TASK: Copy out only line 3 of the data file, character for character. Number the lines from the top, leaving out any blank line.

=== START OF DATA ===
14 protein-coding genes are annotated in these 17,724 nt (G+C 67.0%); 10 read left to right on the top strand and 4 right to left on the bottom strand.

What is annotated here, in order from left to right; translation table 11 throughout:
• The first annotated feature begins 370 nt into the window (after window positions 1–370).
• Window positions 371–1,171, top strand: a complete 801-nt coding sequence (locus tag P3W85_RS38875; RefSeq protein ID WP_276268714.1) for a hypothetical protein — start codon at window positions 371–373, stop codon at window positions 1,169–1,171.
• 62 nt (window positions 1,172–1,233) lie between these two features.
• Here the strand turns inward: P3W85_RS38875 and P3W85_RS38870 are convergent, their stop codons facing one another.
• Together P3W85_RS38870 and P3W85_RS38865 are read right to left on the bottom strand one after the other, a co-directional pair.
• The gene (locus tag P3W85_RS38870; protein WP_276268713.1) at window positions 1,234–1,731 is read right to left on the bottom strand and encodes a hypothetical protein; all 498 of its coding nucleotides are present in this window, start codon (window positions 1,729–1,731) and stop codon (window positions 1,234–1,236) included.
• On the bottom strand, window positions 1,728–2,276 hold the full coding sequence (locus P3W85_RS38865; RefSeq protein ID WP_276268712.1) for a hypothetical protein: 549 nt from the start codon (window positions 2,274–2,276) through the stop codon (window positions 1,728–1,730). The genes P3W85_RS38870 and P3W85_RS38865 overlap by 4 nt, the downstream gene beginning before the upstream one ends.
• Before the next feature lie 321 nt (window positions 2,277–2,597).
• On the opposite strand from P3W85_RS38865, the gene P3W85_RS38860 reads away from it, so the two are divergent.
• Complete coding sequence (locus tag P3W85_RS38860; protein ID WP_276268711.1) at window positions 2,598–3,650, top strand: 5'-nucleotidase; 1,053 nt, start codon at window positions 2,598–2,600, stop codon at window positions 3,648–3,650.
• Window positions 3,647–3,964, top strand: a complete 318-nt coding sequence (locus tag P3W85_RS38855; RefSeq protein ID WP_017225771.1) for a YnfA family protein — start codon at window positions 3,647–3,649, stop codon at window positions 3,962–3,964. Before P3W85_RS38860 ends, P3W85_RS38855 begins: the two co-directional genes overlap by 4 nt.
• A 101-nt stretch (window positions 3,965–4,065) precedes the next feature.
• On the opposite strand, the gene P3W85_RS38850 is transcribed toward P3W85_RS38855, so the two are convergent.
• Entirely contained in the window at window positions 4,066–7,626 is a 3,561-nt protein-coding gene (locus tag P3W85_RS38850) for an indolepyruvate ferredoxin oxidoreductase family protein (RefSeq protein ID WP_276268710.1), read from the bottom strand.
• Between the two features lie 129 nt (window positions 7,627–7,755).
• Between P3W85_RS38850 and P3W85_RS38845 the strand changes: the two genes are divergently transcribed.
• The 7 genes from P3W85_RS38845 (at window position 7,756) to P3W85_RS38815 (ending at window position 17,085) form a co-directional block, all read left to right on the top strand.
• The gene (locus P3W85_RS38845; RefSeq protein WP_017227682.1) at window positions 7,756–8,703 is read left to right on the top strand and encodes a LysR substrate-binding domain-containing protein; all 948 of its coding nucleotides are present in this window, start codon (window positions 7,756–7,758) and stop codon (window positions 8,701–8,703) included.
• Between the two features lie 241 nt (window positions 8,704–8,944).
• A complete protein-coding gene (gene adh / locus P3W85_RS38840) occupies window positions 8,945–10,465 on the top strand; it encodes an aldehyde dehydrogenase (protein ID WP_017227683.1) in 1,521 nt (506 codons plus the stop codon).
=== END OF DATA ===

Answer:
• The first annotated feature begins 370 nt into the window (after window positions 1–370).